If a mother decides to transfer from home or an FMU, her midwife will usually accompany her (if it’s by ambulance) or follow her to the hospital (if it’s by car). If transferring from an AMU the mother might be able to walk, or might prefer to be taken in a wheelchair.
Women are often advised to give birth in an Obstetric Unit if there are concerns over the health of mother or baby, or if there are any factors that might make complications in labour more likely. You may be happy with this. If not, you still have the right to choose a homebirth, but may find that your Hospital Trust is reluctant to support this.
Birth Centres have criteria for which women they will accept, but they vary from place to place, and it’s sometimes possible for “high risk” women to negotiate a care plan that enables them to labour there.
One of the follow-on studies3 using the Birthplace Study data showed that for women with medical or obstetric risk factors, planning a homebirth actually reduced the chances of the baby being admitted for hospital care in the first few days after the birth, compared to planned birth in an OU. There seemed to be no significant difference in the likelihood of other serious harm to the baby, however the number in this study was too small to be certain about this. There hasn’t been any analysis of “high risk” women using Birth centres.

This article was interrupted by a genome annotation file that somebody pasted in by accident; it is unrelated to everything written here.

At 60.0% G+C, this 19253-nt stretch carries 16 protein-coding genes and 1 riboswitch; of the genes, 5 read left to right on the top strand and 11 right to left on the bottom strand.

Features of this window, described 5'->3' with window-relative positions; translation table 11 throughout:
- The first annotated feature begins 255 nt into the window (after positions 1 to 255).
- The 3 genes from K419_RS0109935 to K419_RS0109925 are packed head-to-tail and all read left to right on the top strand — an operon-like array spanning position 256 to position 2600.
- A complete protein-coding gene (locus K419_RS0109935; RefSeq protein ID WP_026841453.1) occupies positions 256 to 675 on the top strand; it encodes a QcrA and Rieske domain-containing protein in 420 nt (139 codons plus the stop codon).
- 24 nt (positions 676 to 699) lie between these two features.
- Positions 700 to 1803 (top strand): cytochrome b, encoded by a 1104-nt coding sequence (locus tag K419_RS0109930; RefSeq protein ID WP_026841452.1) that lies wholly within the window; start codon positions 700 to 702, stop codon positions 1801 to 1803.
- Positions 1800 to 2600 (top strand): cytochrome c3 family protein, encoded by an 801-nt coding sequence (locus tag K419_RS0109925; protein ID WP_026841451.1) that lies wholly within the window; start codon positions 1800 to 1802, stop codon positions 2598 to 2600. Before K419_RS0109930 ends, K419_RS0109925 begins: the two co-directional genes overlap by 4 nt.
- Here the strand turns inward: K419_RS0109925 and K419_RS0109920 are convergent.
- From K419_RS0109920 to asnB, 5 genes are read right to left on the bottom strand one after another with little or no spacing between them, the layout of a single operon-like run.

If you have been advised to birth in an OU but want to consider other options; or if you’ve been told that a Homebirth service or Birth Centre are not available in your area, the first step would be a discussion with your midwife orf consultant. If you are not happy with the outcome of the discussion, you could ask to speak to a Consultant Midwife or the Head of Midwifery. It might also be possible to transfer to another Hospital Trust that offers the services you want. Although the role of supervisor of midwives is no longer statutory, some trusts do still offer this service, and if yours does, you might find support from them. Contact information for all of these people will be available from the maternity ward in your local hospital. You can just phone them up and ask for the information without giving out your name, or the reason why you want their details, if you would prefer not to discuss your situation with anyone else.